Wednesday, March 19, 2008
Fleet Foxes: EP and Concert Review
Vocal harmony is a powerful tool. Older bands such as The Beatles, The Band, and The Beach Boys used this to craft timeless songs. Fleet Foxes, a band from Seattle, utilize harmony and vocals to create immersive and intriguing tunes on their recently released EP, Sun Giant.
Fleet Foxes’ first release, Sun Giant delivers a compelling and surprisingly satisfying experience despite only containing five songs. All of the songs on the EP are centered heavily around vocal parts and harmonies. Robin Pecknold, the lead singer of Fleet Foxes (if such a thing could be said), has a rich and full voice that imbues the songs with emotion. His bandmates keyboardist Casey Wescott, bassist Christian Wargo, and drummer Nicholas Peterson harmonize with him on many of the songs, while Skyler Skjelset plays guitar. Perhaps appropriately, the album opens with the title track “Sun Giant”, a largely a cappella song that has a strong motif of nature and the seasons. This short track is followed by “Drops in the River”, a song that slowly builds, adding in a new instrument every so often. The next two songs on the EP are especially strong, “English House” and “Mykonos”. Both feature wordless harmonizing vocals at the beginning, setting the mood. “English House” tells a tale of a country house in Brighton where “a liar and a louse” live. “Mykonos” has cryptic lyrics, but has a powerful a cappella part where the music stops and the voices all cry, “Brother you don’t need to turn me away, I was waiting down at the ancient gate.” The final track on the EP is “Innocent Son” which features just Pecknold’s vocals and a single guitar. Pecknold’s vocals are just as powerful alone, evoking a less sexual Robert Plant on this song. The final lyric uttered by Peckold on the EP is “Run, rabbit run”, perhaps a reference to Jon Updike’s classic novel Rabbit Run. Fleet Foxes has crafted an excellent debut EP with Sun Giant.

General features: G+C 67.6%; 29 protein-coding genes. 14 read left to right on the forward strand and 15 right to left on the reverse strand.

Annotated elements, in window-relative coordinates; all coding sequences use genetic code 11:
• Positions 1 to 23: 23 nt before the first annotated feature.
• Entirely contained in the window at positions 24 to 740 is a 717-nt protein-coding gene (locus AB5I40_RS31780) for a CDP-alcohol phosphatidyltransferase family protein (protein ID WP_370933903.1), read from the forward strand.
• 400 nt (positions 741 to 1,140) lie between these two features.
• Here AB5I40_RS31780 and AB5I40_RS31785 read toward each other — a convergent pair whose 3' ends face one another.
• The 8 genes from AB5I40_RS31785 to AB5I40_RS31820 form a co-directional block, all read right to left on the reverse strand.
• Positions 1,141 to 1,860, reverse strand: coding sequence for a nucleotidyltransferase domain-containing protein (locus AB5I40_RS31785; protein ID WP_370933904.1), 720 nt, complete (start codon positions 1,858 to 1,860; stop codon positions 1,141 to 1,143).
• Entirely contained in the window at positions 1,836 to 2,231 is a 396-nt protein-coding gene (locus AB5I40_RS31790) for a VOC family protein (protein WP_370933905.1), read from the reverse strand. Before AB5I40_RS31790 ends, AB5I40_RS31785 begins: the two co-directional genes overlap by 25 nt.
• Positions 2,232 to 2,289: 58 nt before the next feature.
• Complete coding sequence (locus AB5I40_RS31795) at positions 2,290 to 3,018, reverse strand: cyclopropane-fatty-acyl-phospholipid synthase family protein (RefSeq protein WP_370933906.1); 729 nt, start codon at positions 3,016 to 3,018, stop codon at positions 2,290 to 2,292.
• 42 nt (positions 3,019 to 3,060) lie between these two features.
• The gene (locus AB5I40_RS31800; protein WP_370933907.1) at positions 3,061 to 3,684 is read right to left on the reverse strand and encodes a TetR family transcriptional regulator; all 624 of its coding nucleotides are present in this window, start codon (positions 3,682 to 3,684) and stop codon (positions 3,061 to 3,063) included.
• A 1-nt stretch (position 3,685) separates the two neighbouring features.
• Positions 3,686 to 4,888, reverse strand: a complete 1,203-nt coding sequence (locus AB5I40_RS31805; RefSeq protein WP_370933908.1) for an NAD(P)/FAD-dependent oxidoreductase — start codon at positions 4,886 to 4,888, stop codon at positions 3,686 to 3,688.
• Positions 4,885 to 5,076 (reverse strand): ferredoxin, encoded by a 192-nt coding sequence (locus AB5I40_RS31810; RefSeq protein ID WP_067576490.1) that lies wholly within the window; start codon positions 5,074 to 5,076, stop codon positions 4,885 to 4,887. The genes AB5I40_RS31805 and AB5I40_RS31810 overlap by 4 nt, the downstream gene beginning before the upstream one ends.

I also had the fortune to see Fleet Foxes live in Columbia on March 17th. They played at Mojo’s, a venue notorious for its poor sound quality and loudness, not attributes suited for a Fleet Foxes performance. However, Fleet Foxes reproduced the sound of their studio performance very well. In fact, many songs had more emotion and intensity live, especially “Mykonos”. The concert was similar to a church service, with the crowd standing quietly in awe of Fleet Foxes’ gospel-like music.
Fleet Foxes also have an LP coming out in June on the Sub-Pop label. Anyone interested in Fleet Foxes can get a good idea of their sound by visiting their MySpace page. For anyone interested in rustic sounding music with strong vocal harmony, I would highly recommend Sun Giant.
Both Sun Giant and the concert receive the coveted Handle-bar moustache (5 out of 5).
Fleet Foxes- Mykonos